Today we’ll see how to use a feature called Directives in Angular JS. Directives allow you to encapsulate custom behavior in an HTML element, attribute, classes and even comments. For example, the ng-app attribute that we use to define the scope of our Angular App is in fact a Directive, because there are no HTML5 attributes by that name! It’s Angular who interprets the attribute at runtime.

Apart from helping add custom attributes, directives can also be used to create the server side equivalent of ‘tag-libraries’ on the client. Those familiar with WebForms or JSP development will remember you could create server side components with custom Tags like <asp:GridView>…</asp:GridView> where the GridView rendering logic was encapsulated in a server component. Well, Directives allow you build such components, but on the client.

In fact today we’ll define a ‘Retweet’ button on our Tweet Reader that will enable us to encapsulate the function in a custom directive.

Angular JS: Routing to a SPA mode using ASP.NET MVC

In the beginning of the series I had mentioned that Single Page applications (SPA) were gaining popularity and that some of the ready SPA templates that come with ASP.NET MVC are rather opinionated, giving them a steep learning curve. We started with basics of Angular JS and slowly inched up learning bits of the framework. Till the third article we were mostly doing known things (data binding, templating, posting data) that other drop in libraries could do as well). The fourth article showed us how to do UI composition in form of directives and the seeds of a Single Page App were sown.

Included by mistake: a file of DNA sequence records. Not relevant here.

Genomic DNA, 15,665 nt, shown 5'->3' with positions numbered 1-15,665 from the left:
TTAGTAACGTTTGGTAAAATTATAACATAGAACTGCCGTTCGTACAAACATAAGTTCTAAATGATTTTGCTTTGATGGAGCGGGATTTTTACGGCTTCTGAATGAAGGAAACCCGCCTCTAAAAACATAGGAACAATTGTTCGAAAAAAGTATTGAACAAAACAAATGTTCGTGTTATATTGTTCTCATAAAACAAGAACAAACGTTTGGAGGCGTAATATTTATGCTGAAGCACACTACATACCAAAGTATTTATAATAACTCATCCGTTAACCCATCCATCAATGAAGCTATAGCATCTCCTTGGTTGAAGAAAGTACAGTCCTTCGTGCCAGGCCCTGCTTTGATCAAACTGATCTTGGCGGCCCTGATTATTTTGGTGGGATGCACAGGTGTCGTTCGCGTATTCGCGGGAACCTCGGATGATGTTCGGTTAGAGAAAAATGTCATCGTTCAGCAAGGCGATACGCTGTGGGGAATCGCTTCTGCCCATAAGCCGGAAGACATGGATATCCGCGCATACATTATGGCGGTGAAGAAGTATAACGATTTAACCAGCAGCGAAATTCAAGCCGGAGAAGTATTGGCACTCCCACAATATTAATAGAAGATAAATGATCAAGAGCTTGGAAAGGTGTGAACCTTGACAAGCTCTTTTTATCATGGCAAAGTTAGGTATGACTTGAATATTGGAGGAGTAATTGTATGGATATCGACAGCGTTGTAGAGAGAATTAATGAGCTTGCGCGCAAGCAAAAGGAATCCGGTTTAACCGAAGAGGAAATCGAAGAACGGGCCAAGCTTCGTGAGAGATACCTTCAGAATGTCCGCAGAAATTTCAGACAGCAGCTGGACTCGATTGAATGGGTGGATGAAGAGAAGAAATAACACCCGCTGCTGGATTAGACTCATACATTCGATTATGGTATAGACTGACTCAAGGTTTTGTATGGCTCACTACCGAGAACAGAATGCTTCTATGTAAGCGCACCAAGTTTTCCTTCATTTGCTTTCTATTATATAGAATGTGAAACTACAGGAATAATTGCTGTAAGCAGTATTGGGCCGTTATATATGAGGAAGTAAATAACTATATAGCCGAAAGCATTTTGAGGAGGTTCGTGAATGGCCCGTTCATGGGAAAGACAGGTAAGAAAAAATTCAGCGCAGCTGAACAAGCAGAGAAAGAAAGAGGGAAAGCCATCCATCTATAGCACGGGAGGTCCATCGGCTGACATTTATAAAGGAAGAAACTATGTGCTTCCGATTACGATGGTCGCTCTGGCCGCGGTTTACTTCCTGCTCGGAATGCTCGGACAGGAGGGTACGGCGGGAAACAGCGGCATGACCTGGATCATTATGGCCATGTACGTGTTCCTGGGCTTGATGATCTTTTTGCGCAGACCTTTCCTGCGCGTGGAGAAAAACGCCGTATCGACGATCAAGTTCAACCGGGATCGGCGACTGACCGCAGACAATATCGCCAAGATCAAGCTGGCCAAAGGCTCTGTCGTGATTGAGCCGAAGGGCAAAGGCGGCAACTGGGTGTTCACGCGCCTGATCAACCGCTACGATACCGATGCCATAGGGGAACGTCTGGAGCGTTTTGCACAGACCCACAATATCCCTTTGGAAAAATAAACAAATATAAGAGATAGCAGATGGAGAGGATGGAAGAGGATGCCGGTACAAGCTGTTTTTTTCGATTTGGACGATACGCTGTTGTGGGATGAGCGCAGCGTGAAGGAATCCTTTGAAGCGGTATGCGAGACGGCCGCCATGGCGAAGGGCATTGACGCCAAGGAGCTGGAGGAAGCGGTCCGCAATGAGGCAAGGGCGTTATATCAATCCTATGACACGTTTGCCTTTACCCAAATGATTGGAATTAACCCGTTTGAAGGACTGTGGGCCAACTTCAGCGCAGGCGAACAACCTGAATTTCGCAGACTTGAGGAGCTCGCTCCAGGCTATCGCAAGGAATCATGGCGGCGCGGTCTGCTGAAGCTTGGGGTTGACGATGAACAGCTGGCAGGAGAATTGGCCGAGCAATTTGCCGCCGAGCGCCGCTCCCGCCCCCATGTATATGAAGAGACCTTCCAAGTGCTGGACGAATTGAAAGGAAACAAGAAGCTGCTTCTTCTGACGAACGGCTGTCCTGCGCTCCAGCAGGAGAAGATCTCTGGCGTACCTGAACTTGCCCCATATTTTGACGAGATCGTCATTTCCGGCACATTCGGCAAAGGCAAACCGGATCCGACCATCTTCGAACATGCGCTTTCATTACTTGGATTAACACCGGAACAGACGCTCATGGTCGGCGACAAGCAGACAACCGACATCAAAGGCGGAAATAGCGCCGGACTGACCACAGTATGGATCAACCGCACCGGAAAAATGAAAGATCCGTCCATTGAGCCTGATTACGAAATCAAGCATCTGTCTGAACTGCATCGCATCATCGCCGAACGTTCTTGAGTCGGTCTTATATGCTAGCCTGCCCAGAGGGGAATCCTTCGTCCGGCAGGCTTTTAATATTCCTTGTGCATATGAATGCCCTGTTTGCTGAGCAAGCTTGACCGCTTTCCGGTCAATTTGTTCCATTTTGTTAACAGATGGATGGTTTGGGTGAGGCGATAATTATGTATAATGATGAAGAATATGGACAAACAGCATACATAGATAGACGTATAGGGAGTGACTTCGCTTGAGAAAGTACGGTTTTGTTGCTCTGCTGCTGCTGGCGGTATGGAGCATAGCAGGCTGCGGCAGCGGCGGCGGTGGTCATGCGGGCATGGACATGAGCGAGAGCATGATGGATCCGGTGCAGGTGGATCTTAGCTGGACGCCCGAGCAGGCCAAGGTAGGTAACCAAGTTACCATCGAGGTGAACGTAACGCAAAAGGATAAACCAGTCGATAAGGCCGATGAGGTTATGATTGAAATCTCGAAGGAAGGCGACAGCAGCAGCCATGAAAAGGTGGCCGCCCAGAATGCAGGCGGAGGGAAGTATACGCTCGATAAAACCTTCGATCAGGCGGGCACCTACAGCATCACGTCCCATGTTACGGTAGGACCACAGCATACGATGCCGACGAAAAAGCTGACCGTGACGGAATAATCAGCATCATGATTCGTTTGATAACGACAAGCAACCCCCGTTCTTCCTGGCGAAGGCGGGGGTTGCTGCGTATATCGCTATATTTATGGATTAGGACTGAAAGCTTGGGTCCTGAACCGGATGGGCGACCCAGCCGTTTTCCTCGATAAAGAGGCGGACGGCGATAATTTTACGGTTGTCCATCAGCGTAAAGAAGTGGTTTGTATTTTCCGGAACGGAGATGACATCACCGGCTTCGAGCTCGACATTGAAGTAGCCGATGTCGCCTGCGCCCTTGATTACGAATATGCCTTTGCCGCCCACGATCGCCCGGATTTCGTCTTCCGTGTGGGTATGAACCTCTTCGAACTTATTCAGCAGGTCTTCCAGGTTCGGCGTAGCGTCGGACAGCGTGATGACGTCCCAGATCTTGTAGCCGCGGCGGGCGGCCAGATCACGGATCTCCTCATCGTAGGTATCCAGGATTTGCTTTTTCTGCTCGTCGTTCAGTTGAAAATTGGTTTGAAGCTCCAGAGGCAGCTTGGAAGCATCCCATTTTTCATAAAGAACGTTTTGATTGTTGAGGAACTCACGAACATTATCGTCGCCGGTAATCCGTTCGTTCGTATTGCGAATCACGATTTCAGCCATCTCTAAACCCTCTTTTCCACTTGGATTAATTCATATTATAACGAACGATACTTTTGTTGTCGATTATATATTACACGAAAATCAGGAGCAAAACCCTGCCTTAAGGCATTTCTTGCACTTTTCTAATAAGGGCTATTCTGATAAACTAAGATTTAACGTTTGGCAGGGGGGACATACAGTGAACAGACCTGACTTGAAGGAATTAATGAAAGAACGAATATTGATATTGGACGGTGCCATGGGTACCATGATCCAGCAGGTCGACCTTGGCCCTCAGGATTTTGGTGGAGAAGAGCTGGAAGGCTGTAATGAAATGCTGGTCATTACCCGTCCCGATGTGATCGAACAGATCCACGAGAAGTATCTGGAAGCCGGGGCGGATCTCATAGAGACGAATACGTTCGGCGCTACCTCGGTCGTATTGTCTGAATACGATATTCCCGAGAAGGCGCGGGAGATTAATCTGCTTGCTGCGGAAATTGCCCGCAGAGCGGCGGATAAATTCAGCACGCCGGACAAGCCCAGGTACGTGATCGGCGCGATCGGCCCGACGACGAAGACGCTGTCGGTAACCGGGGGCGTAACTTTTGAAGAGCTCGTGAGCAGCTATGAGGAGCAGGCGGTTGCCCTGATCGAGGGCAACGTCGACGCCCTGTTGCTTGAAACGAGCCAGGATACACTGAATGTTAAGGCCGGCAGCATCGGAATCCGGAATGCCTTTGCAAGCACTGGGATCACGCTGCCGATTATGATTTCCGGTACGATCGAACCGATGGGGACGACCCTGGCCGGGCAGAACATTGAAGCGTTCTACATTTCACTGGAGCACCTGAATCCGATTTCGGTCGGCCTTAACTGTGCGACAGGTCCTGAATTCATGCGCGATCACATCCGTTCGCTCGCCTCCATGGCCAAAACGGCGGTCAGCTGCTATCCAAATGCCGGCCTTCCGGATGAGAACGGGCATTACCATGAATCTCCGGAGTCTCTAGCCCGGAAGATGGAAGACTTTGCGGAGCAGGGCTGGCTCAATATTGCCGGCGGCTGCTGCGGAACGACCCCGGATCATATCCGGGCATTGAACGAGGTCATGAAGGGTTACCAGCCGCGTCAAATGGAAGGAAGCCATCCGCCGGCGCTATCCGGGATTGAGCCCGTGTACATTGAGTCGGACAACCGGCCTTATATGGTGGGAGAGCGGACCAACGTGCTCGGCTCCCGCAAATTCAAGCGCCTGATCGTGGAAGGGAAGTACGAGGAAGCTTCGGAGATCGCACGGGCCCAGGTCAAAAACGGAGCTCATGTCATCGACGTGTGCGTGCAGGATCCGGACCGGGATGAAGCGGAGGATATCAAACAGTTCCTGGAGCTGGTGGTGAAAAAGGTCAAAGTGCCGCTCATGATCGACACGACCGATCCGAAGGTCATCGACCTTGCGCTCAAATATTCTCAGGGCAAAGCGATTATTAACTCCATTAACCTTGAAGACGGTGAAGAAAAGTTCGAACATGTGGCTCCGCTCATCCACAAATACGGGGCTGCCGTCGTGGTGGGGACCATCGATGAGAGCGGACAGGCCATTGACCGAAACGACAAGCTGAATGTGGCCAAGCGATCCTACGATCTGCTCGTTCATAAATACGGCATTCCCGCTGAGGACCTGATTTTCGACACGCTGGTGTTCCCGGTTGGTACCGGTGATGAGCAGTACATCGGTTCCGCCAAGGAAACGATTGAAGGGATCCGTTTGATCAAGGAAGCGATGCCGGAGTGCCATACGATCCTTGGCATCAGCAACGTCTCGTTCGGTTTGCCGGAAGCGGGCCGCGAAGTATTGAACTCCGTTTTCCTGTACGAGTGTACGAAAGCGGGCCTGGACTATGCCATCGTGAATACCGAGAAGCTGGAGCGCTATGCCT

Today, we will look at routing (on the client side) and take the next step in realizing how a full blown Single Page Application framework functions.

Reading a Local File using HTML5 and JavaScript

One area where the web has lacked for some time is the lack of a true file system.  HTML5 fills this void by providing a standard way of interacting with local files using the FIle API specification.

These APIs are used to read file locally, handling images etc. Some of the specifications are as listed below:

1. File: Provides read-only information about the file like name, filesize, mimetype etc.

2. FileList: Represents an array of individually selected files from the local system

3. Blob: Represents the raw binary data and allows access to range of bytes within the data which can be used for slicing file

4. FileReader: Provides methods to read data from file or Blob

ASP.NET Web API 2.0 and the new OData keywords

Web API gained OData Support with the Visual Studio 2012 Update 2 release. However it was missing support for some keywords like $select, $expand and $batch. Today we’ll see how to setup our ASP.NET project to use Web API 2.0 beta binaries in Visual Studio 2012 Update 2 and use the new Keywords.

Setting up a WebAPI 2.0 project using Visual Studio 2012

Step 1: We start our project with a Visual Studio 2012 ASP.NET Project. Note that we use .NET Framework 4.5. This is because Web API 2.0 takes dependency of .NET Framework 4.5.

webapi-project-empty-new